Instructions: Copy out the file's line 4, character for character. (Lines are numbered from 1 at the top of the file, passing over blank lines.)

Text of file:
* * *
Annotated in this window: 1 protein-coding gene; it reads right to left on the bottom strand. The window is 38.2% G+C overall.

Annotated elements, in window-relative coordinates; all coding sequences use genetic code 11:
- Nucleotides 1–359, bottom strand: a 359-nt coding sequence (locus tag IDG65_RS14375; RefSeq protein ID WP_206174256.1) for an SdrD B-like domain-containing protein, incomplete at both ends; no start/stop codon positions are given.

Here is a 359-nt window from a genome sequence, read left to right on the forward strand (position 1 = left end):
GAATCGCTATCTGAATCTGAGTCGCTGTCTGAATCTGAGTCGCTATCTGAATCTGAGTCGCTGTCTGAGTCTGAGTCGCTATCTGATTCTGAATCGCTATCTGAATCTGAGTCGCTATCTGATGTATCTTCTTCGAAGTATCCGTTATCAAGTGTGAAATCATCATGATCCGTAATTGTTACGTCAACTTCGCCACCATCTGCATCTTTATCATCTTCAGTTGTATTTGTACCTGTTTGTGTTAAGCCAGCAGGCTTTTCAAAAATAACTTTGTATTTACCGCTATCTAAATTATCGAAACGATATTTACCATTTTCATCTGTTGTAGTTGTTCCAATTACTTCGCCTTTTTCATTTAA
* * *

Here is a 359-nt window from a genome sequence, read left to right on the forward strand (position 1 = left end):